House Building Diary: Final Week (+ Behind the Scenes)
Just a little bit more...
The first week of the build was spent getting the basic structure up, while the second week was spent on wrapping all the steel with walls and a roof. We had hoped to be finished with everything in the second week, but that was not meant to be.
Some of the volunteers were more than happy to return again for another weekend. However, while there was work that needed to be done, there wasn’t enough of it to warrant another weekend of building. I also did not have a weekend to spare as I was due to fly out of the country.
We decided to finish everything up on a Thursday, with a handful of people who could spare a weekday of their time.
Day 11: Internal dry wall cladding, verandah, clean up
We arrived bright and early, but a generator failure caused a bit of delay and getting the work started. So rather than a full day, we really had half-a-day of work, but we still got a lot done!
We completed the internal wall cladding, added a few more bolts to strengthen the structure, finished installing the adjusted polycarbonate panels and the last remaining louvres.
After a bit of struggle, two of the guys successfully put up the main structure for the verandah.
We also finally got around to patching the holes on the roof.
After finishing the few bits and bobs here and there, the sun was low on the horizon. It was time to take a step back and survey our handiwork.
Just three weeks ago, the place looked like this:
When we left the site that day, the house looked like this:
Who would’ve thought???
Day 12: Last visit
We were done with the volunteer-related parts of the build, but there was still a lot more to be done before the house could be deemed complete.
Little things like:
a broken shera board on one corner of the house that got accidentally smashed while we were putting up the scaffolding,
a check on all the bolts to make sure they were tight,
putting internal cladding for the loft (a last-minute decision on my part), and
placing a stump under the foyer that was sagging down.
There were also big things that required professional help like:
painting (which was meant to be done by the volunteers but which, on second thought, would better be left to professionals. The volunteers were threatening to paint the house in rainbow hues, I must not let that happen!)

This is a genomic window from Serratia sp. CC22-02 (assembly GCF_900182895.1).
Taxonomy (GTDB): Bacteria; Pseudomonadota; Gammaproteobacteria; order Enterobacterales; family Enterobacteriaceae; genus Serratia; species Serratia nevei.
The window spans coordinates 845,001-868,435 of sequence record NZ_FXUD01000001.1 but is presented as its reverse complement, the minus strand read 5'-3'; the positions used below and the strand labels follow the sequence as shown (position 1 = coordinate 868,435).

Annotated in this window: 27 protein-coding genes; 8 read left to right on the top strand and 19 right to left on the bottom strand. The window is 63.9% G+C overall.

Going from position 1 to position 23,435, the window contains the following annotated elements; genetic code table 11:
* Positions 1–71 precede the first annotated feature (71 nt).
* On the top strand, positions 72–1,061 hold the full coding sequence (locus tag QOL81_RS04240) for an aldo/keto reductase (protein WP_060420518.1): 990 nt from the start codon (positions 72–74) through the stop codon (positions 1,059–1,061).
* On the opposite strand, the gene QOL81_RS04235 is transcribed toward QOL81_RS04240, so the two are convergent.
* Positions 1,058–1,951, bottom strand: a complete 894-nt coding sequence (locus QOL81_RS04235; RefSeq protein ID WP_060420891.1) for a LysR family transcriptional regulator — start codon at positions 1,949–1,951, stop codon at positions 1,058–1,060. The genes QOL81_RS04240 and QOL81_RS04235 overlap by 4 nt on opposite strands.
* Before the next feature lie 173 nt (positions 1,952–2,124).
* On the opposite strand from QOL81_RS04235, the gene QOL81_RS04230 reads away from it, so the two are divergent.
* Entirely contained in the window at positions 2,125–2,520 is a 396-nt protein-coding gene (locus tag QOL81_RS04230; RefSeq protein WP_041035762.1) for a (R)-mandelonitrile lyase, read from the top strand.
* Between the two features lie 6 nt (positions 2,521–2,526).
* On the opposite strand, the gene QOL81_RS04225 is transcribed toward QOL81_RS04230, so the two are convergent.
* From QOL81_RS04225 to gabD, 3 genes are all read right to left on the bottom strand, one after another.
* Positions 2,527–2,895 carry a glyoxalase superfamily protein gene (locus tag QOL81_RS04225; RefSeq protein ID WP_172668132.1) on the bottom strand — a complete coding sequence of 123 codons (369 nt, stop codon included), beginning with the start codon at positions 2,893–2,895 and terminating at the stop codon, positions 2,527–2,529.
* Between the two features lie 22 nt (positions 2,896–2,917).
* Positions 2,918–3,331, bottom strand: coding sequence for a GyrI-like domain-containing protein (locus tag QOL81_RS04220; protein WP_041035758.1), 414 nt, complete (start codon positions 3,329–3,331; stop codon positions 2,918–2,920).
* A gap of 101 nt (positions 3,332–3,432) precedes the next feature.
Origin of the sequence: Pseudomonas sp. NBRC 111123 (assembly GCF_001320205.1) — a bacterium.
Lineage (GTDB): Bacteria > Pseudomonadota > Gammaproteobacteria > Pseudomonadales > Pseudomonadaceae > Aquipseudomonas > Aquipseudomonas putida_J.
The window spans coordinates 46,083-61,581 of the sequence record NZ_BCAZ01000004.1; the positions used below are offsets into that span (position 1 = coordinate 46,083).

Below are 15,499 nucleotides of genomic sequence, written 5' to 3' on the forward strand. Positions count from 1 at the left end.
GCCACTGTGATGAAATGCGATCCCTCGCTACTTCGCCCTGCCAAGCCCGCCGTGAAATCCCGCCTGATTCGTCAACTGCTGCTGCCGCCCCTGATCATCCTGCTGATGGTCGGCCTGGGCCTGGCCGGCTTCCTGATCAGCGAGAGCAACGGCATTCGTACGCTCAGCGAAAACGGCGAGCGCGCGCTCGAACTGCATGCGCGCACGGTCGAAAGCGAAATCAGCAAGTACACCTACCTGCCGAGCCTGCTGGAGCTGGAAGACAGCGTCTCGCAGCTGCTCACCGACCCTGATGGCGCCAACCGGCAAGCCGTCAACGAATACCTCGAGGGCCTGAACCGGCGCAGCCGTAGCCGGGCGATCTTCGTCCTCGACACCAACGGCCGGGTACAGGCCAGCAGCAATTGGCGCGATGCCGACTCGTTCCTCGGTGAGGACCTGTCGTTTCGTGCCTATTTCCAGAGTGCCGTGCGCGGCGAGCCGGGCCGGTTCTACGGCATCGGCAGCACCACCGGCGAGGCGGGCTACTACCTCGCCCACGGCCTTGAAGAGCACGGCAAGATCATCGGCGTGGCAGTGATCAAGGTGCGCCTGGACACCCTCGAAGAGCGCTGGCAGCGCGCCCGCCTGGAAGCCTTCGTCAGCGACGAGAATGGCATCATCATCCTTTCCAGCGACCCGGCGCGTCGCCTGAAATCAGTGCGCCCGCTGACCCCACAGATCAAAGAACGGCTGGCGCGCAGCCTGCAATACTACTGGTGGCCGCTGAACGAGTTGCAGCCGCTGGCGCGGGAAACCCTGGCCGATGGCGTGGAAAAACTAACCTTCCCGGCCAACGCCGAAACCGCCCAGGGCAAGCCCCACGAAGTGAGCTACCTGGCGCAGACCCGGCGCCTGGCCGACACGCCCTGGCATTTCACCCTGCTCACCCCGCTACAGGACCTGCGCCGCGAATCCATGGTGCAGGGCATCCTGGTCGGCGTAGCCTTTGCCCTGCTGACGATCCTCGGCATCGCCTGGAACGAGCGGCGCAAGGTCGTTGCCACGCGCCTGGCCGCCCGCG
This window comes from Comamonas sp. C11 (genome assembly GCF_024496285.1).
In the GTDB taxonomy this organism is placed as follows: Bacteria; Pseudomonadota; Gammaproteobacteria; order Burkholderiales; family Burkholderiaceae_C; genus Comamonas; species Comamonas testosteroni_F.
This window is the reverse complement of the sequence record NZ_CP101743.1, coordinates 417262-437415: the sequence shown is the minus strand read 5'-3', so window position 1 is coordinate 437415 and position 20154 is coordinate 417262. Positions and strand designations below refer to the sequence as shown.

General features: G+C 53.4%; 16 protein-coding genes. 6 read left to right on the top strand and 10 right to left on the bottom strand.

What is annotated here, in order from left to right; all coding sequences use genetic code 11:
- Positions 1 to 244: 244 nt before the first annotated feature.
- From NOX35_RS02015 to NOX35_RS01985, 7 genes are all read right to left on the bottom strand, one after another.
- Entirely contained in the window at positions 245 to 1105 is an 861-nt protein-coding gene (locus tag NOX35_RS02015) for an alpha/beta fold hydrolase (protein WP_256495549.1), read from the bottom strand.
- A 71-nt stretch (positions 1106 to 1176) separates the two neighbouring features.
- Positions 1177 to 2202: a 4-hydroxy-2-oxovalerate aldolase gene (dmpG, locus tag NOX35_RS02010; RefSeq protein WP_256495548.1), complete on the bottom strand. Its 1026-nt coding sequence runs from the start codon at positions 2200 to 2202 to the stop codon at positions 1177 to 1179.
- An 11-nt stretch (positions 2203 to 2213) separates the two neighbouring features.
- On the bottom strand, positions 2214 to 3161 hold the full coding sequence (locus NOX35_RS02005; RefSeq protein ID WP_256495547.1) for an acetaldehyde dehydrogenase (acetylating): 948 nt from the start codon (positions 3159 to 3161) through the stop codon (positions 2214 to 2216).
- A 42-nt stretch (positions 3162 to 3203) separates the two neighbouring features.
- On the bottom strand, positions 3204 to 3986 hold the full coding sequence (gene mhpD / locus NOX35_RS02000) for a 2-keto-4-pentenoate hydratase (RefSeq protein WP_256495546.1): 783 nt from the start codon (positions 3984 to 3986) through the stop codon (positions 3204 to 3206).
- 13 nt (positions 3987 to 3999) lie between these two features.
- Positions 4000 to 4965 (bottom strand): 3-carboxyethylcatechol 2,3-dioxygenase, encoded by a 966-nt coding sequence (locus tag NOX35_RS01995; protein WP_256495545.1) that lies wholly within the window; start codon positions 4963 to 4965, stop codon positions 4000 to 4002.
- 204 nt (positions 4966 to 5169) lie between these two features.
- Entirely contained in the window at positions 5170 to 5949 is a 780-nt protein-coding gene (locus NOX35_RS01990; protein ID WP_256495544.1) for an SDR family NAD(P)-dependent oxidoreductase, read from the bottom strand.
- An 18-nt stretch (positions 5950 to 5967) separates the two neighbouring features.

verandah (which was also meant to be done by the volunteers but which, on second thought, required a lot more carpentry skills than an average person)
termite & pest control
On the morning before I was due to fly across the world, I visited the site to see my new baby one last time. Sitting by myself on the loft, I came to a belated realisation:
In typical Atiqah-style, I had rushed this build in three weeks, constantly in a hurry as I am with other parts of my life. However, the truth is, I have the rest of my life to work on this house and the land around it.
So chill, you big idiot (me, not you). This is going to take a while, and there’s a ton of fun and learning to be had. Enjoy the process, and enjoy the people.
BEHIND THE SCENES
Speaking of the process and the people, below are some snapshots that simply needed to be shared:
Exhibit A: The view from the build site on a cloudy day
Exhibit B: The upper side of the build site
Exhibit C: Going up the hill packed like a can of sardines on the back of a pick-up truck
Exhibit D: Taking a well-deserved lunch break
Exhibit E: Alternative ways of sitting down to eat
Exhibit F: Putting the abandoned van-seats to good use
Exhibit G: Putting the abandoned van-seats to even better use!
Exhibit H: Another tired and sleepy soul
Exhibit I: At the kampung-style homestay where we spent the night
Exhibit J: Spectacular sunset during the second weekend
Exhibit K: Burger party back in the city before I flew off
A BIG THANK YOU to the Epic Home staff, Orang Asli builders, volunteers, delivery men, caterer, homestay owner, and the two darling dogs that made this build possible, and more than that, enjoyable!
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